One thing became abundantly clear to me through this class. To the Tohono O'odham Nation, almost everything in the desert is sacred. Every fruit, shrub bush, rock, tortoise, coyote, javelina, and cactus carries significant value to the Tohono O'odham. They have electrified every patch of their home with immense cultural significance. Every vista is a religious experience and every action is an act of worship. But as I scanned through my little field guide on wildlife in southern Arizona, I found my self tremendously sad. Some of the inhabitants, who made this desert so significant for some many were gone. Cougars and Mexican gray wolves, who used to roam the mountains, had not been seen here for some time. Several species of birds were gone too. In their places, the only animals which carry no cultural signicacne to the Tohono O'odham were in abundance, horses and cows.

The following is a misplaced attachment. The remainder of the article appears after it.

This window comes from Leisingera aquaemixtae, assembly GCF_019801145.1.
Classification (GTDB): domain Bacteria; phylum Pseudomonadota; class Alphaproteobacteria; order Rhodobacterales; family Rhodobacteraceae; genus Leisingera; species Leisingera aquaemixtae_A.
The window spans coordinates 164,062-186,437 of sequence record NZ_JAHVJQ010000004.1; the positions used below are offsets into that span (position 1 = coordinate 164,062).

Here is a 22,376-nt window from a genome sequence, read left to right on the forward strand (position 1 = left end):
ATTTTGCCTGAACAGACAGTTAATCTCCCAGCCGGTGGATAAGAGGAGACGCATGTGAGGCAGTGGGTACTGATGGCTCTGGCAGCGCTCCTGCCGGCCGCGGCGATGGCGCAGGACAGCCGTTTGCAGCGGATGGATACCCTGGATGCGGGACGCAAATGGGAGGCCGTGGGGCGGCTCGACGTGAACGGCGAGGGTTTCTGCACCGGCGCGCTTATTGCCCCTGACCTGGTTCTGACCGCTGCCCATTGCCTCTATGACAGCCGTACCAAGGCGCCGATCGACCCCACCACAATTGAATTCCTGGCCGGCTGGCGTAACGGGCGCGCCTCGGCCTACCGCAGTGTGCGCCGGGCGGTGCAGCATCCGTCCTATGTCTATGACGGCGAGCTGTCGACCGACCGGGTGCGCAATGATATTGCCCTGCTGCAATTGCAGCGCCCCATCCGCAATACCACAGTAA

Another thing, which became abundantly clear to me through this class, is that the land is changing, changing irrevocably. What happens when a population, whose entire culture centers on their land, loses their land forever? This is worse than displacement. Displacement could be reversed, the land is still there. The Tohono O'odham face the the possibility of their land being changed into something else entirely. It is unfortunate really, Arizona sits in the middle of a huge chunk of land which is liable to morph into something new. As the earth's climate warms, the Sonoran desert specifically will receive significantly more rainfall. New species of flora and fauna will begin to thrive in the area, and the desert, with its unbelievable beauty and importance will be lost. Additionally, human intervention has and will, most likely, continue to introduce invasive species into the area which further alter the desert. Buffelgrass already threatens so much of the equilibrium of the desert. It takes everything the National Parks Service can do to keep the species off of the Saguaro National Park. Furthermore, continued sprawl from Tuscon and other population centers (its cheaper to build out than it is to build up) will continue to shrink and separate ecosystems. Species like the mountain lion and gray wolf, most likely, aren't coming back to the area, and more species will continue to be lost. Tortoises and Saguaros will continue to be killed by immigrants, and, if something isn't done, the Tohono O'odham people will lose everything, because to them the land is everything.